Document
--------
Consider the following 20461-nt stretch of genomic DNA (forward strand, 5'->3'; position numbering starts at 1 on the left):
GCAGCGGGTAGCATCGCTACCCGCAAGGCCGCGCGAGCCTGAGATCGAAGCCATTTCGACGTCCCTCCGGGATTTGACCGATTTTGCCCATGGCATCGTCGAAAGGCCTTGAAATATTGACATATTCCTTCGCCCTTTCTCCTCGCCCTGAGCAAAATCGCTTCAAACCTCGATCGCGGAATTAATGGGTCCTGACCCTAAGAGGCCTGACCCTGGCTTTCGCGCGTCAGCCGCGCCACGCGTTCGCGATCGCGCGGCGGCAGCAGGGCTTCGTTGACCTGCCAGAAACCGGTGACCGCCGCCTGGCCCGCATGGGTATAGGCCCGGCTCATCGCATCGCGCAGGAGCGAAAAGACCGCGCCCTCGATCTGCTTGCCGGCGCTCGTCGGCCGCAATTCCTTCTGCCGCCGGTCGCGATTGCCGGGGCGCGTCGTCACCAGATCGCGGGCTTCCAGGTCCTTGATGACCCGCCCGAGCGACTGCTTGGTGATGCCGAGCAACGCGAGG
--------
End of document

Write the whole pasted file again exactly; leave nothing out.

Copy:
Consider the following 20461-nt stretch of genomic DNA (forward strand, 5'->3'; position numbering starts at 1 on the left):
GCAGCGGGTAGCATCGCTACCCGCAAGGCCGCGCGAGCCTGAGATCGAAGCCATTTCGACGTCCCTCCGGGATTTGACCGATTTTGCCCATGGCATCGTCGAAAGGCCTTGAAATATTGACATATTCCTTCGCCCTTTCTCCTCGCCCTGAGCAAAATCGCTTCAAACCTCGATCGCGGAATTAATGGGTCCTGACCCTAAGAGGCCTGACCCTGGCTTTCGCGCGTCAGCCGCGCCACGCGTTCGCGATCGCGCGGCGGCAGCAGGGCTTCGTTGACCTGCCAGAAACCGGTGACCGCCGCCTGGCCCGCATGGGTATAGGCCCGGCTCATCGCATCGCGCAGGAGCGAAAAGACCGCGCCCTCGATCTGCTTGCCGGCGCTCGTCGGCCGCAATTCCTTCTGCCGCCGGTCGCGATTGCCGGGGCGCGTCGTCACCAGATCGCGGGCTTCCAGGTCCTTGATGACCCGCCCGAGCGACTGCTTGGTGATGCCGAGCAACGCGAGG